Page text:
This was a pure and simple impulse read. I happened to be scanning the biography section of the library, saw this book, read the back blurb and took it away with me.

American Chica is a wonderful read; Arana was trained as a journalist, and her beautifully detailed descriptions and carefully-chosen similes point out the many ways in which her parents' trans-continental marriage and her privileged upbringing in Peru, then the dramatic change to middle-class surroundings in t
Vamos a Leer
Dec 02, 2015 rated it it was amazing
Amongst many other things, Marie Arana, author of American Chica: Two Worlds, One Childhood, is a brilliant storyteller. American Chica, her memoir, tells the story of a childhood, growing up with a Peruvian engineer and aristocrat for a father and an American musician as a mother. She begins with slowly discussing and dissecting her family structure: her perfect sister and her adventurous brother, her two parents who seem, at times, so different from each other, and her role. In the end, it’s n ...more
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Marie Arana writes an engaging memoir of her childhood growing up in her father's Peru and, later, her mother's United States. Life is a happy one for little "Marizi". She comes from an old, affluent family of European descent which includes a house full of servants and every privilege granted to a family of status. A typical child, Marizi is very fond of role playing, drama, getting into mischief and learning a thing or two from the servants.

Life centers around her mother and father--the dashi
Dana Nucera
Feb 14, 2017 rated it really liked it
This is a great little memoir. Arana does a great job of discribing her childhoood as if it happened yesterday. The history of Peru is very interesing. I would have liked more detail about America. The cultural details are fascinating. A good read.
Jun 14, 2013 rated it really liked it
Shelves: biography
It's autobiography, so in a sense you're stuck -- her life was what it was. I would have liked a slightly different emphasis. Most of her attention was given to her time in Peru, in Cartavo and Lima, and then an extended visit to her mother's family in Wyoming. The time after she returned to USA just was given a few pages at the end -- sort of a "oh, I became an American girl, but kept some of the Peruvian stuff too". I was left thinking that somehow it was a little more complicated than that. A ...more
Though Marie Arana is Peruvian, not Chilean, her writing style really reminded me a lot of Isabel Allende's. American Chica is a memoir, but it's not a straightforward memoir; she meanders between her own experiences and investigating her family. A big focus of American Chica is Arana's identity. Her father is a Peruvian, and here mother an American, and she's not sure whether she's South American or a "gringa." Through different phases of her life, she alternates between the two. In Peru, she's ...more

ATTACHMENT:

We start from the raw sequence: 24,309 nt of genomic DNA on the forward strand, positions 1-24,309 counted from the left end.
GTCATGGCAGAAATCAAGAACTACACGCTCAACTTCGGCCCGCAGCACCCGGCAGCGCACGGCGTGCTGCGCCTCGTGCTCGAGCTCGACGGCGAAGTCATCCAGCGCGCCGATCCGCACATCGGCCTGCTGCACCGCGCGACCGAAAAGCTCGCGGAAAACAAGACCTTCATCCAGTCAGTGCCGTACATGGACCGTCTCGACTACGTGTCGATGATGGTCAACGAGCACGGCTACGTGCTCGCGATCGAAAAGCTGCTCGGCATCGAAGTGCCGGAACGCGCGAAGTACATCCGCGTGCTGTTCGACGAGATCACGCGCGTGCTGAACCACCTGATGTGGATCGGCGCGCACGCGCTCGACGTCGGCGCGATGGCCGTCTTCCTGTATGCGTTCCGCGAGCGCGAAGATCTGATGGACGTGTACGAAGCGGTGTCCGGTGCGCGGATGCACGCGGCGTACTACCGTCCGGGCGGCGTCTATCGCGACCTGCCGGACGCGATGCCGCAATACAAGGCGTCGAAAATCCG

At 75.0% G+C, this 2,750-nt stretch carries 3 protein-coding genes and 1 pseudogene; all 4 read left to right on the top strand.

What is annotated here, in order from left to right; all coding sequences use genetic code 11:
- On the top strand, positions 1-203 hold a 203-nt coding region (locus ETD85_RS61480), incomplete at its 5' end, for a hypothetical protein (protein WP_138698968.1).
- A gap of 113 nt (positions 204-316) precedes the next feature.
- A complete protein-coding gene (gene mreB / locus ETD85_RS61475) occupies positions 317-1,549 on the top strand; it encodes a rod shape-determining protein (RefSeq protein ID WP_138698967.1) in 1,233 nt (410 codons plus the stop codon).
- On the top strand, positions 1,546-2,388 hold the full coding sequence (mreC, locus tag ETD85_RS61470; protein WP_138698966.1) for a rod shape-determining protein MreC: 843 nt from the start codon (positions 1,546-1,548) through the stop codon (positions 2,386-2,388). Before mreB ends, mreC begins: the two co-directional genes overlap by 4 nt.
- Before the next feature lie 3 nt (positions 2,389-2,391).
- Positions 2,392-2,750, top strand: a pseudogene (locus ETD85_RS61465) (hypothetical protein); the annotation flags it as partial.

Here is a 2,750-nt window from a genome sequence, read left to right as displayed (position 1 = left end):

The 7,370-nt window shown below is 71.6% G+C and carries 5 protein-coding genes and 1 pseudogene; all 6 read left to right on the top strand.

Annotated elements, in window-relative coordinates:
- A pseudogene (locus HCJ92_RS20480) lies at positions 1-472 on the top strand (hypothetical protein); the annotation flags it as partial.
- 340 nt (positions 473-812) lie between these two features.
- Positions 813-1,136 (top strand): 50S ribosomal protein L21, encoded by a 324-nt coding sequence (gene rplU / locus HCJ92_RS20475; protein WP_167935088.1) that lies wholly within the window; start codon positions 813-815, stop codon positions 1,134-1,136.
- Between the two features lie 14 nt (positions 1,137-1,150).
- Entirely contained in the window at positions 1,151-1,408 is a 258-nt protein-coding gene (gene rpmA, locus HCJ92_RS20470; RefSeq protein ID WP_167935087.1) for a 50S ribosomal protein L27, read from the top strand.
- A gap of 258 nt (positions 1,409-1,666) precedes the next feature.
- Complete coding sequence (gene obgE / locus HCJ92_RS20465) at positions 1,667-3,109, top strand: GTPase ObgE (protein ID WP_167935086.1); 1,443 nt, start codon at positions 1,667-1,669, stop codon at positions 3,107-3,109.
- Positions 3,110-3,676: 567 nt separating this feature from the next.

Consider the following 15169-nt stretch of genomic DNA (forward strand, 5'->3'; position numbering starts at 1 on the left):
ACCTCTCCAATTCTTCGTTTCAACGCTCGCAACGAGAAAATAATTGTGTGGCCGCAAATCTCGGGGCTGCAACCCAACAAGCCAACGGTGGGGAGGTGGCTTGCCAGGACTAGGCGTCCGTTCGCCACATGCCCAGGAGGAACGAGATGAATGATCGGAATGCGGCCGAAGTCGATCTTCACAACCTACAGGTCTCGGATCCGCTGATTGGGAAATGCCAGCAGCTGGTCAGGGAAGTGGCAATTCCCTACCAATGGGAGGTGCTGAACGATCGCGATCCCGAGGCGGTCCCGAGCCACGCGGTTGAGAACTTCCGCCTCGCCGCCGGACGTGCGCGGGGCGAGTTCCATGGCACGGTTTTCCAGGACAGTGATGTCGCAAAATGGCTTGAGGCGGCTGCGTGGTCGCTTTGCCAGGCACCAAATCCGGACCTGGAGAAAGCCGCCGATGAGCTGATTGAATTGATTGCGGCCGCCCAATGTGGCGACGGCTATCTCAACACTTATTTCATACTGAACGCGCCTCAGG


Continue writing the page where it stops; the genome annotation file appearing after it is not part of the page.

Jenny Yates
Dec 26, 2013 rated it it was amazing
I really liked this memoir. The author looks with humorous detachment at herself, the result of a tricky union between a man from Peru and a woman from the US. Arana’s mother lived in Peru for years, but was never all that comfortable there, and her father was woefully homesick whenever he lived away from his homeland. They were more attached to their own cultures than to each other, but still they managed to raise three children together.

Arana, the youngest, saw herself as a hybrid early on. S
Oct 30, 2013 rated it really liked it
Well written recounting of her confusion and difficulties as the offspring of a tempestuous marriage of a Peruvian father and American mother. Both families have something to hide. Each parent's difficulty in adjusting to or understanding the culture and expectations of the other results in lurches back and forth between the refined traditions of Peruvian family life and the rude practicality of the American West. Arana effectively brings in the mysticism and superstitions of the Peruvian experi ...more
Apr 15, 2016 rated it really liked it
first person POV

Marie, the youngest of three children, was born around 1949 (she never really tells us her birth date). Her Peruvian father went to MIT to get a master's in engineering during WWII and met his future wife there. The kids grew up in Peru as part of a large extended family while her father worked for a big American company there. Around the time she was 10 her mother had enough and they moved to New Jersey. Where her mother had "wilted" in Peru she thrived back in the U.S. Bu
Abraham Yoo
I think this book can be considered valuable nonfiction book to read. While I was reading, I found myself sharing the experiences living in United States with the author since I have been shared two cultural aspects like what she did. The book tells how the author struggles to fit herself into societies. I liked how she struggles; she tries to understand her family's root. I think she could move forward since she committed to face the truth. One thing that I had trouble with this book was the fa ...more
Jun 29, 2016 rated it really liked it